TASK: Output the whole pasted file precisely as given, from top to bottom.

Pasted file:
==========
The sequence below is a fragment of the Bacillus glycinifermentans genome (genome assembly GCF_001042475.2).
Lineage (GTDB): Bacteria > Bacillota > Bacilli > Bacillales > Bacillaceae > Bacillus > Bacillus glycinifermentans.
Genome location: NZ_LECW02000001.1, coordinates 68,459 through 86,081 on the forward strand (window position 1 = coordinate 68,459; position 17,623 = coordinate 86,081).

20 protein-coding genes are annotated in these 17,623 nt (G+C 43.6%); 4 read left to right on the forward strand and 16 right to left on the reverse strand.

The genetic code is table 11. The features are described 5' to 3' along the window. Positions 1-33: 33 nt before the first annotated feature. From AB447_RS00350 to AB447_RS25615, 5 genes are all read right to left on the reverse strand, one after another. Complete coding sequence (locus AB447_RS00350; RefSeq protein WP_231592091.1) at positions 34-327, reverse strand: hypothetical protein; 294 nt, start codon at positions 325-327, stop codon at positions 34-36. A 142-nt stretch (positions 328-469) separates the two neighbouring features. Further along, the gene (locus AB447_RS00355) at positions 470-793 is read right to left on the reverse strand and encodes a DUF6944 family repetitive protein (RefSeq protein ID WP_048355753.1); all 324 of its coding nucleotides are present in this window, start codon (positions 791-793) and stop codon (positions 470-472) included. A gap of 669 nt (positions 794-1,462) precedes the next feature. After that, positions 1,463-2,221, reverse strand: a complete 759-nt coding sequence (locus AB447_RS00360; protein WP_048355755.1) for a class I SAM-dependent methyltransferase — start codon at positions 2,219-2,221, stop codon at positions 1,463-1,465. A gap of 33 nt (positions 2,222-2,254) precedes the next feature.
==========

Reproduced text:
The sequence below is a fragment of the Bacillus glycinifermentans genome (genome assembly GCF_001042475.2).
Lineage (GTDB): Bacteria > Bacillota > Bacilli > Bacillales > Bacillaceae > Bacillus > Bacillus glycinifermentans.
Genome location: NZ_LECW02000001.1, coordinates 68,459 through 86,081 on the forward strand (window position 1 = coordinate 68,459; position 17,623 = coordinate 86,081).

20 protein-coding genes are annotated in these 17,623 nt (G+C 43.6%); 4 read left to right on the forward strand and 16 right to left on the reverse strand.

The genetic code is table 11. The features are described 5' to 3' along the window. Positions 1-33: 33 nt before the first annotated feature. From AB447_RS00350 to AB447_RS25615, 5 genes are all read right to left on the reverse strand, one after another. Complete coding sequence (locus AB447_RS00350; RefSeq protein WP_231592091.1) at positions 34-327, reverse strand: hypothetical protein; 294 nt, start codon at positions 325-327, stop codon at positions 34-36. A 142-nt stretch (positions 328-469) separates the two neighbouring features. Further along, the gene (locus AB447_RS00355) at positions 470-793 is read right to left on the reverse strand and encodes a DUF6944 family repetitive protein (RefSeq protein ID WP_048355753.1); all 324 of its coding nucleotides are present in this window, start codon (positions 791-793) and stop codon (positions 470-472) included. A gap of 669 nt (positions 794-1,462) precedes the next feature. After that, positions 1,463-2,221, reverse strand: a complete 759-nt coding sequence (locus AB447_RS00360; protein WP_048355755.1) for a class I SAM-dependent methyltransferase — start codon at positions 2,219-2,221, stop codon at positions 1,463-1,465. A gap of 33 nt (positions 2,222-2,254) precedes the next feature.